Tax authorities are embarrassed by the ICIJ leak and they want the source data before anything more embarrassing hits the front page news and/or to show they really are serious about cracking down on offshore tax evasion. As a result I am not surprised to see the Canada Revenue Agency attempt to prise the data from the CBC:
...It is my understanding that a leak of large amounts of data potentially exposing cases of offshore aggressive tax avoidance and possibly tax evasion is the catalyst for these stories. I also understand that your organization may be in possession of some or all of this data.
You will know that the Canada Revenue Agency has already been in touch with your organization to underscore the importance of this information to our continuing efforts on behalf of Canadians to combat offshore aggressive tax avoidance and evasion.
I would expect that both the CBC and you, as its president and CEO, have an interest in ensuring that appropriate action is taken if individuals are not respecting their tax obligations. Taking action against individuals who are not respecting their tax obligations is in the best interest of the public and law abiding Canadians. The provision of the data that your organization has in its possession would allow the CRA to pursue cases where this is occurring without in any way infringing on your journalistic mandate.
I again respectfully request that you provide to the Canada Revenue Agency all of the data the CBC received through its collaboration with the International Consortium of Investigative Journalists so that the Agency may review and take action according to its mandate. I understand that the CBC is reluctant to provide this data, citing concerns with journalistic independence and protecting sources. I can assure you that the Canada Revenue Agency has not asked for the source of the information and will treat any information you provide with strict confidentiality in the same manner it treats all taxpayer information it receives.
I sincerely hope that you will respond positively to this request and agree to provide this information so that the CRA can carry out its responsibilities.
Lots of loaded language there but it's clear the CRA can't compel the CBC to hand over the data, and is appealing to the CBC's sense of responsibility to society to make sure that tax cheats are brought to justice. Notice the CRA doesn't confine itself to the data that implicates Canadian taxpayers--they want "all the data." I wonder why they don't offer the temptation of the newly-authorized whistleblower rewards. But is it not the case that the CBC, and the ICIJ, have obtained this information illegally? And if so, what are the ramifications for bringing criminal action in Canada? The ICIJ received a hard drive in the mail containing millions of lines of personal financial data on individuals and companies that presumably were entitled to confidentiality under existing national laws--laws presumably similar to those that currently protect Canadians' financial data from being given out to unrelated third parties. Recall the CRA's "Declaration of Taxpayer Rights," which states that every Canadian:
"can expect [the CRA] to protect and manage the confidentiality of your personal and financial information ... Only employees who need your information to administer programs and legislation have access to your information. We also take other steps to protect your information and make sure it is kept confidential. For example, we follow government-wide and internal policies on the security of information and privacy."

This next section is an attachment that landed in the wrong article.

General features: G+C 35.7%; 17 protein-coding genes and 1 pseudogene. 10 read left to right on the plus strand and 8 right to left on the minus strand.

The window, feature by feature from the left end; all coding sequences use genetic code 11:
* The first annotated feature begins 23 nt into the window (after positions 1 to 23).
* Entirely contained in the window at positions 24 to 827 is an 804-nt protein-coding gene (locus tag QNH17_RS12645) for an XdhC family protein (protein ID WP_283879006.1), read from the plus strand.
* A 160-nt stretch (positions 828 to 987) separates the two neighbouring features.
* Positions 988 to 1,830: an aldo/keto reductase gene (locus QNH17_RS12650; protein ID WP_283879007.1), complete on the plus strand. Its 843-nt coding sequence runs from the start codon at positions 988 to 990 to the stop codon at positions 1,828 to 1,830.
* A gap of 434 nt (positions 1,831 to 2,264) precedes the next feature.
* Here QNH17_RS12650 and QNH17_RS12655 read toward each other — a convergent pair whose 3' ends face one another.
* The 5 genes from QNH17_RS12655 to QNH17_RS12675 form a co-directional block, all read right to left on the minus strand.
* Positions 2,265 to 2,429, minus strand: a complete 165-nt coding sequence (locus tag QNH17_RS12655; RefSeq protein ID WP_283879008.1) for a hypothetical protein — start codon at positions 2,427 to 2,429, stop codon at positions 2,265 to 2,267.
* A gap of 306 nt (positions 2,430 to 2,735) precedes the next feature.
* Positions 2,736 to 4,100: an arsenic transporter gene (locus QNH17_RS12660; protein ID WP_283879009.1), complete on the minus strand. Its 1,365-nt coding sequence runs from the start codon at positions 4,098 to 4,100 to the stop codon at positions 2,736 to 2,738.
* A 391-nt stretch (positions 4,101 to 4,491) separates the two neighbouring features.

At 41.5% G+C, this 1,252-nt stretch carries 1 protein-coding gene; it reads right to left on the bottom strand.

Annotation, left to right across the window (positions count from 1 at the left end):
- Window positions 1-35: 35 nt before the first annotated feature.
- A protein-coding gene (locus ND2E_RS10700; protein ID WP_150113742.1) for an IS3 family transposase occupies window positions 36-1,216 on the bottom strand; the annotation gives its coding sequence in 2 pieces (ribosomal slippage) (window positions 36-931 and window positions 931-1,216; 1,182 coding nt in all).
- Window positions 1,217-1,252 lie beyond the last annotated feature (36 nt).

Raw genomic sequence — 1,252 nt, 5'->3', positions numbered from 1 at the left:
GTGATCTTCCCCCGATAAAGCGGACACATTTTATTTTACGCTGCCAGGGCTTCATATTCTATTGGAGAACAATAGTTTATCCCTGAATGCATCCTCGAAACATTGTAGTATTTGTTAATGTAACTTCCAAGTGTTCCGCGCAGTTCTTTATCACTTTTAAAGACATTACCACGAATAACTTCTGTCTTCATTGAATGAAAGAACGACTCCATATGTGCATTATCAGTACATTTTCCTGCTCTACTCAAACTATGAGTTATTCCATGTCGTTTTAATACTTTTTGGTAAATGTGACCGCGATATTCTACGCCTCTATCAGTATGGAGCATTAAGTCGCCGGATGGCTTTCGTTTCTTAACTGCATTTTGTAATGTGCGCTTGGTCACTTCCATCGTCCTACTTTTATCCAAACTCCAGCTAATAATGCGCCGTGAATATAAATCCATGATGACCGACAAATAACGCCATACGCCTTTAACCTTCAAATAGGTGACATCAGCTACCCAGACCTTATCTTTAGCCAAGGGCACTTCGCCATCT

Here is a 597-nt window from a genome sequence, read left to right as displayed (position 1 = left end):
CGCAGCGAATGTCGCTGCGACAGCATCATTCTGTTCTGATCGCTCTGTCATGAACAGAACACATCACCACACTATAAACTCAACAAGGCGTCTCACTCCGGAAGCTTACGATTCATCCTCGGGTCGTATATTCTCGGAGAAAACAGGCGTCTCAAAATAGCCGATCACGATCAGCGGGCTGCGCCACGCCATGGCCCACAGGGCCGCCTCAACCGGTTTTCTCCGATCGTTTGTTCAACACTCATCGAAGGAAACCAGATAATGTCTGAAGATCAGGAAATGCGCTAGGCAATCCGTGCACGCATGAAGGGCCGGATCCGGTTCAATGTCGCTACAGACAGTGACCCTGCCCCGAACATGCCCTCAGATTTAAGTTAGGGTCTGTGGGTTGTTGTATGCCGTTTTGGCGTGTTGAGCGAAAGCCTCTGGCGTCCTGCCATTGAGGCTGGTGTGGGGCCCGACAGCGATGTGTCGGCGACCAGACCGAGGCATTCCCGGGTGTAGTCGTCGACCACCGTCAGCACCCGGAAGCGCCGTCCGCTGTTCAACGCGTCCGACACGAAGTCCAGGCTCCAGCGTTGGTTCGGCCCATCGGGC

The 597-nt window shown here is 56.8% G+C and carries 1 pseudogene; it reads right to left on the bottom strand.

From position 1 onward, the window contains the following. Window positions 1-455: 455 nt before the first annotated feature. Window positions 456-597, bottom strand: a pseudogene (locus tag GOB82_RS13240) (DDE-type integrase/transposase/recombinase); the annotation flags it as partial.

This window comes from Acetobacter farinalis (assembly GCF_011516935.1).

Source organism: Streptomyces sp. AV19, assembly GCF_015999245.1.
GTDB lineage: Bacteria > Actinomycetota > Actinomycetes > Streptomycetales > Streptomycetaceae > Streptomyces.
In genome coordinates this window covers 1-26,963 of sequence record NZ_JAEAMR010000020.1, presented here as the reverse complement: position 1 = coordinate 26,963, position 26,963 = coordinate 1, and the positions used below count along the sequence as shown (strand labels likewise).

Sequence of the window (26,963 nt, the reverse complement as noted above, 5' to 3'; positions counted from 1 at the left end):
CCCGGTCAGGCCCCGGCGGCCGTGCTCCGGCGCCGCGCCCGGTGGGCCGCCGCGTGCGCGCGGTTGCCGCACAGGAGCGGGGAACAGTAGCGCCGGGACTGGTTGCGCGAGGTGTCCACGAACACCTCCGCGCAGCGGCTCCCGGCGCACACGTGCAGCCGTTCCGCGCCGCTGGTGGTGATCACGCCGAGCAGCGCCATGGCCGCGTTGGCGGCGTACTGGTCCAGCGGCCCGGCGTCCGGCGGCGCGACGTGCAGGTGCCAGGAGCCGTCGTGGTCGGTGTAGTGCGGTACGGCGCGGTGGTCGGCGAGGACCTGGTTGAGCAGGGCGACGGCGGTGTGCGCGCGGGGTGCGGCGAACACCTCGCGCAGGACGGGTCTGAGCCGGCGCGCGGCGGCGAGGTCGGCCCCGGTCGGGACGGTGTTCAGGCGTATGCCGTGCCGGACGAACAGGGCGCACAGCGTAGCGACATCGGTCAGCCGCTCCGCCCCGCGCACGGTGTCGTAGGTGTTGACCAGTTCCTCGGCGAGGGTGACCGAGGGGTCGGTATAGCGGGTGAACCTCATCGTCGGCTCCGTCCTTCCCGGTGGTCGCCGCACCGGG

The Declaration is simply an agency statement and lacks the force of law, but many of the rights it details, including the right to privacy and confidentiality, are "legislated" rights, that is, they are contained in the Charter, the Act, other statutes, or the common law. Legislated rights do have the force of law so Canadians have mechanisms to seek redress in cases of breach of confidentiality or privacy by the CRA. Presumably, other countries have similar confidentiality rules and taxpayers have rights in those countries, too. Have these not been (and are they not being) violated by the sender of the hard drive, the ICIJ, the CBC, and the other journalists? Of course, the CRA would be entitled to data on Canadian taxpayers from the taxpayers themselves and from relevant third parties under domestic law, but this is the major sticking point of the international tax system today: barring automatic information exchange from other governments, it is hard for the CRA to find money hidden offshore without resorting to extra-legal means of obtaining information. So if we think the people exposed in the ICIJ leak have violated Canadian law, we must also recall that they have due process rights under that law. Would prosecution of Canadians using such illegally-obtained information pass internal due process requirements? I think the answer is probably yes, and I wonder if Canada might diverge from the US in the ability to use ill-gotten evidence in a criminal prosecution. The reason I think that Canada could use the data as evidence in a criminal prosecution is that even though every Canadian "has the right to be secure against unreasonable search or seizure," and even though this Charter protection has been interpreted to require law enforcement authorities to seek prior judicial authorization for a proposed search and seizure if the target has a reasonable expectation of privacy with respect to the information sought, the case of Schreiber v. Canada says that the rights and freedoms enumerated in the Charter are guaranteed only against interference from actions taken by the federal or provincial governments of Canada. Following the Schreiber decision, it seems that even tax information obtained illegally would be admissible against Canadians, so long as it wasn't the Canadian government that was responsible for the illegal action that exposed the behavior. In the United States, the result might be different. The cases of United States v. Wolf (1984) and U.S. v. Phillips (1979) suggest that information requested from another government by the IRS would be inadmissible as evidence against a U.S. citizen if it was seized by the foreign government in contravention of U.S. law (even if the seizure was allowed under foreign law). Turning that around, I am not sure what happens if the IRS tries to use information that a private citizen produces in contravention of foreign law, but perhaps the cases suggest that if the information is produced in a manner that also violates US law, it could not be used as evidence in a criminal prosecution. If anyone reading this could shed more light on the subject, I'd be grateful for the insight. Relatedly, I've been wondering what happens to the ICIJ, the CBC, etc. themselves, if they expose names and financial information about anyone that turns out not to be engaged in anything illegal? Maybe this seems improbable but it bears recalling that it is not illegal to own an account in another jurisdiction, including in the Cook Islands. What is illegal is failing to fulfill disclosure obligations under the laws of any jurisdiction that claims sovereign rights over you. That kind of information is perhaps not on the hard drive, so mistakes could be made in exposing people to public scrutiny who are not engaged in anything illegal. Thus the CRA makes the leap from data on a hard drive to evidence that Canadians are shirking their tax obligations, but it's certainly possible that not all the data points in that direction. That may be why the ICIJ has not made the source data public as Assange did--perhaps there is some sense that disclosure of all the data on the drive might not necessarily be "in the best interest of the public and law abiding" population, of Canada or otherwise. In any event this story continues to unfold and as usual raises more questions than I can readily answer. I will be very interested to see how things proceed in terms of the CBC or the ICIJ releasing the source data to any tax authorities.